Big 12: No grant of rights deal yet
Media deal considered key to league solidarity
The Big 12 disputed a report Sunday that conference schools had formally agreed to a 13-year grant of media rights. Big 12 commissioner Bob Bowlsby was quoted by the Charleston (W.Va.) Gazette-Mail as saying that the anticipated deal “has been extended to 13 years and it has been signed.”
Bowlsby was en route Sunday to Morgantown, W.Va. for a Big 12 celebration. However, a league spokesman said, “The grant of rights has not been executed. What [Bowlsby] told the reporter is, it will be executed upon completion of current television negotiations.”
In a brief online Q & A, the newspaper quoted Bowlsby on the grant of rights. The current grant of rights agreement is for six years. The prospect of an extension is thought to have been key to luring Bowlsby to the league from Stanford.
While such news has been expected for months, the finalization of the deal would be nonetheless monumental. It would virtually guarantee the once-fractious league solidarity over the term of the agreement. Big 12 consultant Chuck Neinas stressed Sunday that the deal is not quite done yet and would only be finalized after a 13-year, $2.6 billion media rights [TV] extension with Fox and ESPN.
“What people don’t understand is, it’s a process,” said Neinas who guided the league as an interim commissioner from September through June 15. “Some people [presidents] have to take it to their board [of directors] for approval. So that we’re clear, I think they drafted a new 13-year grant but it’s not necessary to sign it until the TV contract is done. The TV deal is still a work in progress.”
The three parties continue to haggle over what are termed minor issues in the TV deal not related to legal or monetary points. Multiple sources said the major hang-ups continue to be the split of games between Fox and ESPN.
“There’s a willingness to extend our television rights, because [the parties] have brought forth an agreement that requires both [networks] to share some selection rights,” one source said. “It’s working through how that gets transferred to paper.”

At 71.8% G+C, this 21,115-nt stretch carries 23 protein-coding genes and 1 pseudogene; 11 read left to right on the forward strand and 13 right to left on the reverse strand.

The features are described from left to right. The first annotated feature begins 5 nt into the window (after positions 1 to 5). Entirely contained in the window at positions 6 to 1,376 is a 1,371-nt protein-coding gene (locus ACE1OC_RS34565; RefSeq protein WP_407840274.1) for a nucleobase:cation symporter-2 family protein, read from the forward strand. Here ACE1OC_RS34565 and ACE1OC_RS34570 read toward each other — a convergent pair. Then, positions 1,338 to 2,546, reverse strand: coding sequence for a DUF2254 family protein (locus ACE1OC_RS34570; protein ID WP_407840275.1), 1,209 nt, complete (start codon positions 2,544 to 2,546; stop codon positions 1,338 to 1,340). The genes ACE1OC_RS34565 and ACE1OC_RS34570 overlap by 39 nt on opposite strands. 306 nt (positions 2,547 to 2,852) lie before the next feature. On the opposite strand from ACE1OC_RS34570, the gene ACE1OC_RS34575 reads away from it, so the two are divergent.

When the grant of rights/TV deal are finalized, that means at least 10 Big 12 teams would be solid through 2026. For a team to leave the conference during that time it would have to surrender its media rights to the conference. Think of Texas leaving behind its lucrative TV value if it left for the Pac-12. With the grant of rights in place, that’s almost certain not to happen.
“What Bob may be referring to is that the conference is at least agreed to a longer-term grant of rights if they can come to an agreement to a new television deal,” one Big 12 AD said. “In essence the CEOs have given that word to the commissioner, but [the deal] has not been consummated.”
“Bowlsby coming aboard with a new breath of fresh air will move it along,” Neinas said.
Neinas agreed to stay on with the conference as a consultant through this month. The two have worked together as Big 12 reps during the last few months while the college football playoff has been assembled.
Big Ten and Pac-12 schools turned over their media rights to their conferences. The results have been spectacular. The Big Ten was able to launch a lucrative network five years ago. The Pac-12 has expanded its own network debuts this fall. SEC schools are trying to monetize their third-tier rights into their own conference network. A grant of rights is considered key to Big 12’s membership which has been in flux for the past two years. Since June 2010, four teams left (Nebraska, Colorado, Missouri, Texas A&M) and were replaced by West Virginia and TCU. Those two schools officially joined the league on Sunday.
CBSSports.com reported in March the Big 12 was close to that $2.6 billion deal that would include a grant of rights. In May, CBSSports.com reported that presidents had verbally agreed to the TV deal.
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